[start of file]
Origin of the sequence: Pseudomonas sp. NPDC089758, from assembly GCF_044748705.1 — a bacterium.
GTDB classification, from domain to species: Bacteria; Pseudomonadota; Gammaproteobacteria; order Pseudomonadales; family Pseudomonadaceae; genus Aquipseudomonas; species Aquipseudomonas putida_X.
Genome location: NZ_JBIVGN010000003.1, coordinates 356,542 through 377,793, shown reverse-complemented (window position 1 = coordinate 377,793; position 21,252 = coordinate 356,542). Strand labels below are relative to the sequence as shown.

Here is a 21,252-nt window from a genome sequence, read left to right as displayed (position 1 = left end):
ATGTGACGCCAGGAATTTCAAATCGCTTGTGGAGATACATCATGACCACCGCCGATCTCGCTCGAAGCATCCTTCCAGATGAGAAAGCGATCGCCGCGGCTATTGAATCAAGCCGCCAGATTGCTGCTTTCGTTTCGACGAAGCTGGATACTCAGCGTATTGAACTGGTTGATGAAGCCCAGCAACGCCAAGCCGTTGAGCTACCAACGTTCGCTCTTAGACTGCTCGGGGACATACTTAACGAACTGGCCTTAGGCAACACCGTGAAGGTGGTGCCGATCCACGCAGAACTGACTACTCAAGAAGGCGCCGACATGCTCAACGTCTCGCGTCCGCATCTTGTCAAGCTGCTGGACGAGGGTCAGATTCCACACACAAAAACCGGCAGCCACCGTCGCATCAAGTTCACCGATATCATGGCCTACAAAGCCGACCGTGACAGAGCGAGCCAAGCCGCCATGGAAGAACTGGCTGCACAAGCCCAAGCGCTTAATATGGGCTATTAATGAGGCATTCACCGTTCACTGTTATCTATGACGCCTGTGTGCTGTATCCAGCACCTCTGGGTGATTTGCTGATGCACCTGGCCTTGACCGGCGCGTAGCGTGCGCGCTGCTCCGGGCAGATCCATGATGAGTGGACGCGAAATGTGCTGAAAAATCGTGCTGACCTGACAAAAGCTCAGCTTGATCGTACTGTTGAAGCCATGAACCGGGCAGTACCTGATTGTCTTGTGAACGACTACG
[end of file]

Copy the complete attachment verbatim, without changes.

Origin of the sequence: Pseudomonas sp. NPDC089758, from assembly GCF_044748705.1 — a bacterium.
GTDB classification, from domain to species: Bacteria; Pseudomonadota; Gammaproteobacteria; order Pseudomonadales; family Pseudomonadaceae; genus Aquipseudomonas; species Aquipseudomonas putida_X.
Genome location: NZ_JBIVGN010000003.1, coordinates 356,542 through 377,793, shown reverse-complemented (window position 1 = coordinate 377,793; position 21,252 = coordinate 356,542). Strand labels below are relative to the sequence as shown.

Here is a 21,252-nt window from a genome sequence, read left to right as displayed (position 1 = left end):
ATGTGACGCCAGGAATTTCAAATCGCTTGTGGAGATACATCATGACCACCGCCGATCTCGCTCGAAGCATCCTTCCAGATGAGAAAGCGATCGCCGCGGCTATTGAATCAAGCCGCCAGATTGCTGCTTTCGTTTCGACGAAGCTGGATACTCAGCGTATTGAACTGGTTGATGAAGCCCAGCAACGCCAAGCCGTTGAGCTACCAACGTTCGCTCTTAGACTGCTCGGGGACATACTTAACGAACTGGCCTTAGGCAACACCGTGAAGGTGGTGCCGATCCACGCAGAACTGACTACTCAAGAAGGCGCCGACATGCTCAACGTCTCGCGTCCGCATCTTGTCAAGCTGCTGGACGAGGGTCAGATTCCACACACAAAAACCGGCAGCCACCGTCGCATCAAGTTCACCGATATCATGGCCTACAAAGCCGACCGTGACAGAGCGAGCCAAGCCGCCATGGAAGAACTGGCTGCACAAGCCCAAGCGCTTAATATGGGCTATTAATGAGGCATTCACCGTTCACTGTTATCTATGACGCCTGTGTGCTGTATCCAGCACCTCTGGGTGATTTGCTGATGCACCTGGCCTTGACCGGCGCGTAGCGTGCGCGCTGCTCCGGGCAGATCCATGATGAGTGGACGCGAAATGTGCTGAAAAATCGTGCTGACCTGACAAAAGCTCAGCTTGATCGTACTGTTGAAGCCATGAACCGGGCAGTACCTGATTGTCTTGTGAACGACTACG